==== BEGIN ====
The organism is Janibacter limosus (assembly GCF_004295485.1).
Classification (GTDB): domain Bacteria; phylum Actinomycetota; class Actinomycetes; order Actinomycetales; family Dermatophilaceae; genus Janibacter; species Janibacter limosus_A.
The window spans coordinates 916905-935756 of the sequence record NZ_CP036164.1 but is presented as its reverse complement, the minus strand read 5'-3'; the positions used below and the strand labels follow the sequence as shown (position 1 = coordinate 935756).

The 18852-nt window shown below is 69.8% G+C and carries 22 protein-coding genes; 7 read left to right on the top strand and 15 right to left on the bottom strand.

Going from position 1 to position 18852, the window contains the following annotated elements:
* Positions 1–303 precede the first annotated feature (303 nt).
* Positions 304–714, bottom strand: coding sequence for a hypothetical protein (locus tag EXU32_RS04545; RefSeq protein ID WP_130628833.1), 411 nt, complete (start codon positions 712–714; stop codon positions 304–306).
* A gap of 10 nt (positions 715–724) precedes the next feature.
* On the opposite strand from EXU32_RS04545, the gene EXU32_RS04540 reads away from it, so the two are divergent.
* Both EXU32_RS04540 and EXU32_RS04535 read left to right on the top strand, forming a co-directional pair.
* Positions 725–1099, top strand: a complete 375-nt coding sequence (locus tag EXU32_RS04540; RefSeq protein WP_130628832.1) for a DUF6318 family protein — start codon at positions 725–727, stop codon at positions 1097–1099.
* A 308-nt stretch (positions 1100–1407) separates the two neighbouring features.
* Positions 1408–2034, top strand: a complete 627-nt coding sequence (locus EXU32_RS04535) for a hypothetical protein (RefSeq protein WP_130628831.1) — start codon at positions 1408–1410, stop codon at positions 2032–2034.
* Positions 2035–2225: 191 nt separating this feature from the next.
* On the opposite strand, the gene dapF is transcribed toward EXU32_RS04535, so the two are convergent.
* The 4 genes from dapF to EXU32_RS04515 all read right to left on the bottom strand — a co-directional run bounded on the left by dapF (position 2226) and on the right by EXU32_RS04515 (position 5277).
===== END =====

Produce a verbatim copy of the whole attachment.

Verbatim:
The organism is Janibacter limosus (assembly GCF_004295485.1).
Classification (GTDB): domain Bacteria; phylum Actinomycetota; class Actinomycetes; order Actinomycetales; family Dermatophilaceae; genus Janibacter; species Janibacter limosus_A.
The window spans coordinates 916905-935756 of the sequence record NZ_CP036164.1 but is presented as its reverse complement, the minus strand read 5'-3'; the positions used below and the strand labels follow the sequence as shown (position 1 = coordinate 935756).

The 18852-nt window shown below is 69.8% G+C and carries 22 protein-coding genes; 7 read left to right on the top strand and 15 right to left on the bottom strand.

Going from position 1 to position 18852, the window contains the following annotated elements:
* Positions 1–303 precede the first annotated feature (303 nt).
* Positions 304–714, bottom strand: coding sequence for a hypothetical protein (locus tag EXU32_RS04545; RefSeq protein ID WP_130628833.1), 411 nt, complete (start codon positions 712–714; stop codon positions 304–306).
* A gap of 10 nt (positions 715–724) precedes the next feature.
* On the opposite strand from EXU32_RS04545, the gene EXU32_RS04540 reads away from it, so the two are divergent.
* Both EXU32_RS04540 and EXU32_RS04535 read left to right on the top strand, forming a co-directional pair.
* Positions 725–1099, top strand: a complete 375-nt coding sequence (locus tag EXU32_RS04540; RefSeq protein WP_130628832.1) for a DUF6318 family protein — start codon at positions 725–727, stop codon at positions 1097–1099.
* A 308-nt stretch (positions 1100–1407) separates the two neighbouring features.
* Positions 1408–2034, top strand: a complete 627-nt coding sequence (locus EXU32_RS04535) for a hypothetical protein (RefSeq protein WP_130628831.1) — start codon at positions 1408–1410, stop codon at positions 2032–2034.
* Positions 2035–2225: 191 nt separating this feature from the next.
* On the opposite strand, the gene dapF is transcribed toward EXU32_RS04535, so the two are convergent.
* The 4 genes from dapF to EXU32_RS04515 all read right to left on the bottom strand — a co-directional run bounded on the left by dapF (position 2226) and on the right by EXU32_RS04515 (position 5277).